It IS an excellent way to quite smoking cigarettes (personally, I wanted to get away from the SMELL, the stigma, and the problem of not being able to smoke ANYWHERE anymore). The great thing about JUUL, aside from its discreet size and lack of odor, is the deliberateness with which one smokes it, unlike cigarettes which one tends to smoke until one’s finished the whole thing; whereas, with the JUUL, I take a drag and might not take a second or third for ten minutes or an hour later.

    Still, I would NEVER recommend that anyone START smoking anything, given its potential for addiction. When I was a teenager (many years ago), I had NO IDEA that the occasional drags I was taking from my boyfriend’s cigarette would increase in frequency until I found myself smoking whole cigarettes… and by the end of that summer I was buying packs! I found myself “a smoker” without ever intending to be one. And, although there are no ill effects if I run out (which I make sure almost never happens), it’s a serious DRAG to have the NEED for something on your mind at all times while feeling that you can’t “enjoy” ANYTHING because you’re so accustomed to doing EVERYTHING WITH that cigarette.

    So… unless you’re ready to make a 35 or 45-year COMMITMENT (in other words, SLAVERY) to an eternal stimulus that you most likely won’t ever be able to give up… DON’T GO THERE… it’s not all it’s cracked up to be.

    p.s. You can’t draw as heavily on a JUUL as on cigarettes (NOT NEARLY as heavily); that’s why they burn the throat so much. And, given even the slight burn I’ve experienced a few times, I would be surprised if people didn’t start having all sorts of throat problems… especially those who don’t realize that smoking this needs to be curtailed and treated as a NEW experience, modified, until you’ve in essence “customized” the experience.

    Liked by 2 people

  5. I am only commenting here, so that I can hopefully talk someone out of trying, or ,even continuing to use a JUUL. One, you are not quitting smoking, if you are still smoking anything. Inhaling chemicals, nicotine, metals, carcinogens (cigarettes), etc… into your lungs, no matter what device you are using, is not good for you; and IT IS STILL smoking! Quitting smoking is hard! I’m 7+ years free, myself. If you’re going to quit, then really quit; don’t just use a substitute.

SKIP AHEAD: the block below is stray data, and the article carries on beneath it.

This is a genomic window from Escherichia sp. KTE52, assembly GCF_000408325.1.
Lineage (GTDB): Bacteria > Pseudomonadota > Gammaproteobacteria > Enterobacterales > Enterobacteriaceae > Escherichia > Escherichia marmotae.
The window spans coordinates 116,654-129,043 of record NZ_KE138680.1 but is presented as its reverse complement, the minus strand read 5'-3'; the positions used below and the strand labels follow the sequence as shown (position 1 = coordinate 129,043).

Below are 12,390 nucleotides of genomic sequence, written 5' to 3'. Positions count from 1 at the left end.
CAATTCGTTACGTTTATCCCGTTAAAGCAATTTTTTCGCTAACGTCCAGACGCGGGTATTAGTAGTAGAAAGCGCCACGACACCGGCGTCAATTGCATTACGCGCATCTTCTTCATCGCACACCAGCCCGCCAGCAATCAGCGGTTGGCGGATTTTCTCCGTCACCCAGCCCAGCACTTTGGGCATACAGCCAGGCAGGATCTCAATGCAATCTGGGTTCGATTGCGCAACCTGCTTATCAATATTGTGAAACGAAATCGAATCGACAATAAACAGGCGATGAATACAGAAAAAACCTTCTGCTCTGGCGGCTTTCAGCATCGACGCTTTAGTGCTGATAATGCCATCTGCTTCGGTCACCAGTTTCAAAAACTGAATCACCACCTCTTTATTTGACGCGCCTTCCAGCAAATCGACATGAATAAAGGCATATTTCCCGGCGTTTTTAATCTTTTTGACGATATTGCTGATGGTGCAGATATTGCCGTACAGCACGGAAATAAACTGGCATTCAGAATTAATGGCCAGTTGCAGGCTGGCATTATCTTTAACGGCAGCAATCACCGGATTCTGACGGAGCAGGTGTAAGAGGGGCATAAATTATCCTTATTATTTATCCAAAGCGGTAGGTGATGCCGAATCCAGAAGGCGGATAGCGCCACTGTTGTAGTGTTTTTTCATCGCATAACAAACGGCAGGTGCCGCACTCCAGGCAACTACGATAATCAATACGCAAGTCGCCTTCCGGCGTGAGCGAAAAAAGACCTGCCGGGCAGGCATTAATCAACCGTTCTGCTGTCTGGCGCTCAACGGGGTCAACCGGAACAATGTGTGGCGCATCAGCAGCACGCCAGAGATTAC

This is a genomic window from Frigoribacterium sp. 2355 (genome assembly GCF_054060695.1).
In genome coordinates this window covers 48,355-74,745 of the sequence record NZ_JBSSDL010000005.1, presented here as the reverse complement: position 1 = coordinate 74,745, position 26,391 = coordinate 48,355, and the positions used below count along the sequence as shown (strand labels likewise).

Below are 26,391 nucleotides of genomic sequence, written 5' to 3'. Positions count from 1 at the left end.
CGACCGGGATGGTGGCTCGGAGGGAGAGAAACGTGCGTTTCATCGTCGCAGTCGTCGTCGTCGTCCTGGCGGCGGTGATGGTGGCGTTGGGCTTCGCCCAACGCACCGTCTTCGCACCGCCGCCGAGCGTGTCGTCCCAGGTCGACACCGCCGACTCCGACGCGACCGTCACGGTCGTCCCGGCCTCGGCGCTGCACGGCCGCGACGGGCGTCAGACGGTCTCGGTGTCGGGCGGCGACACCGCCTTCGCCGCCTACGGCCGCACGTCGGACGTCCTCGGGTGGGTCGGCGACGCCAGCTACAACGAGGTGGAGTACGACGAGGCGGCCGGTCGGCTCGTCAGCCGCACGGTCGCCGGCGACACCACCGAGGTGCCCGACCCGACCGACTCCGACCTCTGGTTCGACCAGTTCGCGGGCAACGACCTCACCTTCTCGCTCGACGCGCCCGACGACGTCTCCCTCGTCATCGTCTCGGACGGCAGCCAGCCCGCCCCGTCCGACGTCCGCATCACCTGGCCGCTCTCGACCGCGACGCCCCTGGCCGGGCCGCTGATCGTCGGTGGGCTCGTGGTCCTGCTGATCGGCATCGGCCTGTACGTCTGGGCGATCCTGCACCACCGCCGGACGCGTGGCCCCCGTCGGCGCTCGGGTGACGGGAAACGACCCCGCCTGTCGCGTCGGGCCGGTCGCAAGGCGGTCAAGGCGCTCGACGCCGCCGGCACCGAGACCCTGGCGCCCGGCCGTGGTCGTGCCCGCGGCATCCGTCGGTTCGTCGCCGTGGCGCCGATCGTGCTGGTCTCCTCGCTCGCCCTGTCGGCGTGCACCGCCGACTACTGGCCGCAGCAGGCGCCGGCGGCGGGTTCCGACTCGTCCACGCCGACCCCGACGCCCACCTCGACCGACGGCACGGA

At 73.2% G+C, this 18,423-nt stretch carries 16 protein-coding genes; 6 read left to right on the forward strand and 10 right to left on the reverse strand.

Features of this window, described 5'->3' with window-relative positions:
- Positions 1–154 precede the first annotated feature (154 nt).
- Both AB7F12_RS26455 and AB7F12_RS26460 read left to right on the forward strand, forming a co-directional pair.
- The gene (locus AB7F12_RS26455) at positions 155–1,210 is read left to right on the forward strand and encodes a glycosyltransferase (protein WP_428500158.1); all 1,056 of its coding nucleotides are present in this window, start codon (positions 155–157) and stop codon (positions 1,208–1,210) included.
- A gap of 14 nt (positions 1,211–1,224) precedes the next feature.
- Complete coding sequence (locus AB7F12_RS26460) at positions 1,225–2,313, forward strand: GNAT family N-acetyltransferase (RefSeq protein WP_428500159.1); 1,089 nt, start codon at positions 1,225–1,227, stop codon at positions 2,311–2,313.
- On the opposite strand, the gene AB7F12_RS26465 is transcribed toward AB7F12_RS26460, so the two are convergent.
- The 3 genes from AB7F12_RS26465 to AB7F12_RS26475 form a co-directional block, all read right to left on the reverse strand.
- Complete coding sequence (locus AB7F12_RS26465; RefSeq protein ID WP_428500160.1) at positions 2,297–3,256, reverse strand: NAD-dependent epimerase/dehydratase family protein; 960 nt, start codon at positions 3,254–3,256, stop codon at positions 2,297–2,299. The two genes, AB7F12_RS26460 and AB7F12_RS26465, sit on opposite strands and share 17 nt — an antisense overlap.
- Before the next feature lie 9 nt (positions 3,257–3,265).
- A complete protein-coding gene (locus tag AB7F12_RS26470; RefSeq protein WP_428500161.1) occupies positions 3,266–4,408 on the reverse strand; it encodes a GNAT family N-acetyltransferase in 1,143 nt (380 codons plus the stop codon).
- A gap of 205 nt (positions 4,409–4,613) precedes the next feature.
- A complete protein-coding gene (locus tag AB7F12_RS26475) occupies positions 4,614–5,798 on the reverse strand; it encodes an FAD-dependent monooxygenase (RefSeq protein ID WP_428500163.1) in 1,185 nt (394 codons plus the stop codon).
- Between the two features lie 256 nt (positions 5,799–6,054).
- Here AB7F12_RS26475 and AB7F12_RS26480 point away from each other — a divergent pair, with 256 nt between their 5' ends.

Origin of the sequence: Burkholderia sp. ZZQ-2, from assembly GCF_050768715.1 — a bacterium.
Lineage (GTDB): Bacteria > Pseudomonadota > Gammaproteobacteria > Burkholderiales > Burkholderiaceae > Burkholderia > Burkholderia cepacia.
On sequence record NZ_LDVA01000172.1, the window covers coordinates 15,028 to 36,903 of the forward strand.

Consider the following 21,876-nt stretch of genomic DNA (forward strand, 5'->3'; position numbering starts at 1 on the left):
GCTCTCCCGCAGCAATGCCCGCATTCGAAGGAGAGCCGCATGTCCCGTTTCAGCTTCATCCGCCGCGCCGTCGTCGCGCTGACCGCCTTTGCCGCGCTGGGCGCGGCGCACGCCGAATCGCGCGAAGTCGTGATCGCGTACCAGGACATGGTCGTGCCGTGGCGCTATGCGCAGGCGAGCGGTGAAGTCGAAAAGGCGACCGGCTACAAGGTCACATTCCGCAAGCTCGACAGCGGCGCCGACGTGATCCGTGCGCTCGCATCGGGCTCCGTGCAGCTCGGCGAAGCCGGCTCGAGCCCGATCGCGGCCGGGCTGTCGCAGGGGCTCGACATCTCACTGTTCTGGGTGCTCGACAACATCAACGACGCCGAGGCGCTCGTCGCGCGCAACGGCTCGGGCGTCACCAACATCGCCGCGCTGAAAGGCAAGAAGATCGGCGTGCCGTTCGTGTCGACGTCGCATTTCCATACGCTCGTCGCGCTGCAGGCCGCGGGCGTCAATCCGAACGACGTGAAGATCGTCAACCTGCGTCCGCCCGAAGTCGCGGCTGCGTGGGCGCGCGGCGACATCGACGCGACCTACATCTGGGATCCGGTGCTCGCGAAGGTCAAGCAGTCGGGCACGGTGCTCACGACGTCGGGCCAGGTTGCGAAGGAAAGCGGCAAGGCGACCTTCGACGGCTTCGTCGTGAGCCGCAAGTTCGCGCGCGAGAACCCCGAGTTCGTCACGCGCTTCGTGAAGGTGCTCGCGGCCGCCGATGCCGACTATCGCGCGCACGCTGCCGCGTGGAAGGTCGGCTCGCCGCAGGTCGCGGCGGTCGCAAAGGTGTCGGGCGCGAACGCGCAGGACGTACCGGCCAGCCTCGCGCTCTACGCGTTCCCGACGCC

The long-term affects from a JUUL are not known, but it doesn’t really matter. Why? Because we DO KNOW that the nicotine, lead, and the other chemicals that are in the JUUL cartridges are bad. Therefore, one can come to a reasonable conclusion that the long-term affects are not going to be good.

    In the short term, I have watched a happy teenager who was never in trouble turn into a child that I do not even know. Stealing to get money for the pods, selling items to get money for the pods, lying to find ways to get out of the house in order to get the pods, rage and irritability when access is limited, and much more. Genetics and medical FACTS (not opinion) prove that addiction can be passed genetically, and that it alters brain activity and physiological responses throughout the human body. Those genetic and medical responses make it nearly impossible to quit, ONCE you reach that level of addiction. The best way to never get to that level is to, NEVER START! PLEASE!!!

    Liked by 1 person

  6. This article is full of crap. I smoked for 23 years and the only device to help me truly quit was a juul. Kids are going to be kids. Why do you think the statistics are that the use of real regular cigarettes is way down. One way or another kids will try stupid stuff in the name of being cool whether it be ecigs, real cigs, etc. Raise the age to buy both to 21 so the 18 year old seniors can’t buy them for everyone so easily.

    Liked by 1 person